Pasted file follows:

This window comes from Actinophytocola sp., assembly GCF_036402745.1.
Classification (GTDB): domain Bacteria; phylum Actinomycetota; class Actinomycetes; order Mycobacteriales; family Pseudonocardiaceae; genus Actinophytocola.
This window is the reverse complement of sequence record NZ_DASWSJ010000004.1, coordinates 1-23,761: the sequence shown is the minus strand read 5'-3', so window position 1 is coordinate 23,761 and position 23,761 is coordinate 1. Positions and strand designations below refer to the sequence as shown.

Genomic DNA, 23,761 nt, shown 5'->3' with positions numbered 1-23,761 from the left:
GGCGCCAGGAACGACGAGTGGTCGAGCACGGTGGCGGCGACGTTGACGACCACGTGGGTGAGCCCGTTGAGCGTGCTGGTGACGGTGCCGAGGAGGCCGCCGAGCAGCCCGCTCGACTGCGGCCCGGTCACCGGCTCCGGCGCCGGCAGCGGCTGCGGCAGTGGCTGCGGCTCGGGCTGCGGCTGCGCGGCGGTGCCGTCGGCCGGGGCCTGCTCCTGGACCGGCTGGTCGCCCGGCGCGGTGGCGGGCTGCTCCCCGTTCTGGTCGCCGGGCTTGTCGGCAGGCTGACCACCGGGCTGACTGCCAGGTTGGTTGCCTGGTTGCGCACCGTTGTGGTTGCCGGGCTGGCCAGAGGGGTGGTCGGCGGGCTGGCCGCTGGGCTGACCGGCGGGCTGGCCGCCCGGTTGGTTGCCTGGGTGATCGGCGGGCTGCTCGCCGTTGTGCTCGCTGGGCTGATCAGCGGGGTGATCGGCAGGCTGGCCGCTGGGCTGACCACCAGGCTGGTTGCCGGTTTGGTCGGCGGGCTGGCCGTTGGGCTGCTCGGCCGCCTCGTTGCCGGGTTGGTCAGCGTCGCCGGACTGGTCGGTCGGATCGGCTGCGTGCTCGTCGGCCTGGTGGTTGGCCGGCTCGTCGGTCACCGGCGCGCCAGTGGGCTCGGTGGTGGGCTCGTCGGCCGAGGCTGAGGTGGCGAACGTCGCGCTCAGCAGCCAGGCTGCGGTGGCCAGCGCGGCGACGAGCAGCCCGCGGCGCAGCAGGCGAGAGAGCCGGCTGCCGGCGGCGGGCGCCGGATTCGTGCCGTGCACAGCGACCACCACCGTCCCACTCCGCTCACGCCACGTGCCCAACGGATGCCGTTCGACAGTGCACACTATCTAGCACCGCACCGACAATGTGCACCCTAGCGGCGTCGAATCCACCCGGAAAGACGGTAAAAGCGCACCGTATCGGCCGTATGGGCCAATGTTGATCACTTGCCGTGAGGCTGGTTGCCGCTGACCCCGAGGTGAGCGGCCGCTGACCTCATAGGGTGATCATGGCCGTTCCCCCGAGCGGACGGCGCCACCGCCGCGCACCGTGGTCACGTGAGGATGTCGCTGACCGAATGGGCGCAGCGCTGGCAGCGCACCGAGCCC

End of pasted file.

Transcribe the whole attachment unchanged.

This window comes from Actinophytocola sp., assembly GCF_036402745.1.
Classification (GTDB): domain Bacteria; phylum Actinomycetota; class Actinomycetes; order Mycobacteriales; family Pseudonocardiaceae; genus Actinophytocola.
This window is the reverse complement of sequence record NZ_DASWSJ010000004.1, coordinates 1-23,761: the sequence shown is the minus strand read 5'-3', so window position 1 is coordinate 23,761 and position 23,761 is coordinate 1. Positions and strand designations below refer to the sequence as shown.

Genomic DNA, 23,761 nt, shown 5'->3' with positions numbered 1-23,761 from the left:
GGCGCCAGGAACGACGAGTGGTCGAGCACGGTGGCGGCGACGTTGACGACCACGTGGGTGAGCCCGTTGAGCGTGCTGGTGACGGTGCCGAGGAGGCCGCCGAGCAGCCCGCTCGACTGCGGCCCGGTCACCGGCTCCGGCGCCGGCAGCGGCTGCGGCAGTGGCTGCGGCTCGGGCTGCGGCTGCGCGGCGGTGCCGTCGGCCGGGGCCTGCTCCTGGACCGGCTGGTCGCCCGGCGCGGTGGCGGGCTGCTCCCCGTTCTGGTCGCCGGGCTTGTCGGCAGGCTGACCACCGGGCTGACTGCCAGGTTGGTTGCCTGGTTGCGCACCGTTGTGGTTGCCGGGCTGGCCAGAGGGGTGGTCGGCGGGCTGGCCGCTGGGCTGACCGGCGGGCTGGCCGCCCGGTTGGTTGCCTGGGTGATCGGCGGGCTGCTCGCCGTTGTGCTCGCTGGGCTGATCAGCGGGGTGATCGGCAGGCTGGCCGCTGGGCTGACCACCAGGCTGGTTGCCGGTTTGGTCGGCGGGCTGGCCGTTGGGCTGCTCGGCCGCCTCGTTGCCGGGTTGGTCAGCGTCGCCGGACTGGTCGGTCGGATCGGCTGCGTGCTCGTCGGCCTGGTGGTTGGCCGGCTCGTCGGTCACCGGCGCGCCAGTGGGCTCGGTGGTGGGCTCGTCGGCCGAGGCTGAGGTGGCGAACGTCGCGCTCAGCAGCCAGGCTGCGGTGGCCAGCGCGGCGACGAGCAGCCCGCGGCGCAGCAGGCGAGAGAGCCGGCTGCCGGCGGCGGGCGCCGGATTCGTGCCGTGCACAGCGACCACCACCGTCCCACTCCGCTCACGCCACGTGCCCAACGGATGCCGTTCGACAGTGCACACTATCTAGCACCGCACCGACAATGTGCACCCTAGCGGCGTCGAATCCACCCGGAAAGACGGTAAAAGCGCACCGTATCGGCCGTATGGGCCAATGTTGATCACTTGCCGTGAGGCTGGTTGCCGCTGACCCCGAGGTGAGCGGCCGCTGACCTCATAGGGTGATCATGGCCGTTCCCCCGAGCGGACGGCGCCACCGCCGCGCACCGTGGTCACGTGAGGATGTCGCTGACCGAATGGGCGCAGCGCTGGCAGCGCACCGAGCCC